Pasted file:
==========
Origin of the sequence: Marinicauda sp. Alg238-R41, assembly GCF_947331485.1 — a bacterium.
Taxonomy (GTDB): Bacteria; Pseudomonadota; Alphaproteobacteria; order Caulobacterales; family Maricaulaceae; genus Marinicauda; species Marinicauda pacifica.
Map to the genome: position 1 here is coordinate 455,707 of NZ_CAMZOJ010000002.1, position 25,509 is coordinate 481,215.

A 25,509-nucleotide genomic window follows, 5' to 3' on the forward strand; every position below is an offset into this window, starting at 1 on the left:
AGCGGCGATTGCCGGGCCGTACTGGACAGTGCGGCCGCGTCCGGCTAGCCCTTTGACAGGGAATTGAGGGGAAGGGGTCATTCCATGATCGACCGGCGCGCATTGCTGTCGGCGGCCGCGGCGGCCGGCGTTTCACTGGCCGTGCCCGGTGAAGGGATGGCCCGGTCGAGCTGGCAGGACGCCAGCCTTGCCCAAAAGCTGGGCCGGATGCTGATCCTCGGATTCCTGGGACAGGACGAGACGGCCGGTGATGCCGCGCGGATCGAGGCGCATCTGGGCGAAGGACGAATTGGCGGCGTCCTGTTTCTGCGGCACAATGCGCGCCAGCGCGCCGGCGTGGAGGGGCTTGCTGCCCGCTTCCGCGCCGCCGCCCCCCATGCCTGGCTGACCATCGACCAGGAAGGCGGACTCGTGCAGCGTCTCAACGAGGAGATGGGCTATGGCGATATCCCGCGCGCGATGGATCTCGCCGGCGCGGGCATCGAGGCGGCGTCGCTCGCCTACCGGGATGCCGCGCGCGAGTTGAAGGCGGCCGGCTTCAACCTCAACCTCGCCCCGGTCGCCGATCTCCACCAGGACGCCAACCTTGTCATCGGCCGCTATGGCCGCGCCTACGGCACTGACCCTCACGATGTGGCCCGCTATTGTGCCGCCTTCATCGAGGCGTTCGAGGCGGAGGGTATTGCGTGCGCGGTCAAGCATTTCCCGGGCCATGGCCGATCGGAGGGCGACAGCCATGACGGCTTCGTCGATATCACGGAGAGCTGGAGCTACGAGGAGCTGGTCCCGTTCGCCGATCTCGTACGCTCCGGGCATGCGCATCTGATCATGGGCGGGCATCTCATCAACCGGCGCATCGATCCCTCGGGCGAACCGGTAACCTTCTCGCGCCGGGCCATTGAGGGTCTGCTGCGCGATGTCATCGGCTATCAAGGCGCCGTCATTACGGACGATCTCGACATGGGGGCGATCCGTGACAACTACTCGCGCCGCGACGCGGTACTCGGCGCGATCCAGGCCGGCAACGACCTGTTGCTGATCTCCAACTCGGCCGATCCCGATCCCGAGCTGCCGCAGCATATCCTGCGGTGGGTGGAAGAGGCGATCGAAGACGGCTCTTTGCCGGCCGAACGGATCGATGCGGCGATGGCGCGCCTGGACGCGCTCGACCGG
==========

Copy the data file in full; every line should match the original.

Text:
Origin of the sequence: Marinicauda sp. Alg238-R41, assembly GCF_947331485.1 — a bacterium.
Taxonomy (GTDB): Bacteria; Pseudomonadota; Alphaproteobacteria; order Caulobacterales; family Maricaulaceae; genus Marinicauda; species Marinicauda pacifica.
Map to the genome: position 1 here is coordinate 455,707 of NZ_CAMZOJ010000002.1, position 25,509 is coordinate 481,215.

A 25,509-nucleotide genomic window follows, 5' to 3' on the forward strand; every position below is an offset into this window, starting at 1 on the left:
AGCGGCGATTGCCGGGCCGTACTGGACAGTGCGGCCGCGTCCGGCTAGCCCTTTGACAGGGAATTGAGGGGAAGGGGTCATTCCATGATCGACCGGCGCGCATTGCTGTCGGCGGCCGCGGCGGCCGGCGTTTCACTGGCCGTGCCCGGTGAAGGGATGGCCCGGTCGAGCTGGCAGGACGCCAGCCTTGCCCAAAAGCTGGGCCGGATGCTGATCCTCGGATTCCTGGGACAGGACGAGACGGCCGGTGATGCCGCGCGGATCGAGGCGCATCTGGGCGAAGGACGAATTGGCGGCGTCCTGTTTCTGCGGCACAATGCGCGCCAGCGCGCCGGCGTGGAGGGGCTTGCTGCCCGCTTCCGCGCCGCCGCCCCCCATGCCTGGCTGACCATCGACCAGGAAGGCGGACTCGTGCAGCGTCTCAACGAGGAGATGGGCTATGGCGATATCCCGCGCGCGATGGATCTCGCCGGCGCGGGCATCGAGGCGGCGTCGCTCGCCTACCGGGATGCCGCGCGCGAGTTGAAGGCGGCCGGCTTCAACCTCAACCTCGCCCCGGTCGCCGATCTCCACCAGGACGCCAACCTTGTCATCGGCCGCTATGGCCGCGCCTACGGCACTGACCCTCACGATGTGGCCCGCTATTGTGCCGCCTTCATCGAGGCGTTCGAGGCGGAGGGTATTGCGTGCGCGGTCAAGCATTTCCCGGGCCATGGCCGATCGGAGGGCGACAGCCATGACGGCTTCGTCGATATCACGGAGAGCTGGAGCTACGAGGAGCTGGTCCCGTTCGCCGATCTCGTACGCTCCGGGCATGCGCATCTGATCATGGGCGGGCATCTCATCAACCGGCGCATCGATCCCTCGGGCGAACCGGTAACCTTCTCGCGCCGGGCCATTGAGGGTCTGCTGCGCGATGTCATCGGCTATCAAGGCGCCGTCATTACGGACGATCTCGACATGGGGGCGATCCGTGACAACTACTCGCGCCGCGACGCGGTACTCGGCGCGATCCAGGCCGGCAACGACCTGTTGCTGATCTCCAACTCGGCCGATCCCGATCCCGAGCTGCCGCAGCATATCCTGCGGTGGGTGGAAGAGGCGATCGAAGACGGCTCTTTGCCGGCCGAACGGATCGATGCGGCGATGGCGCGCCTGGACGCGCTCGACCGG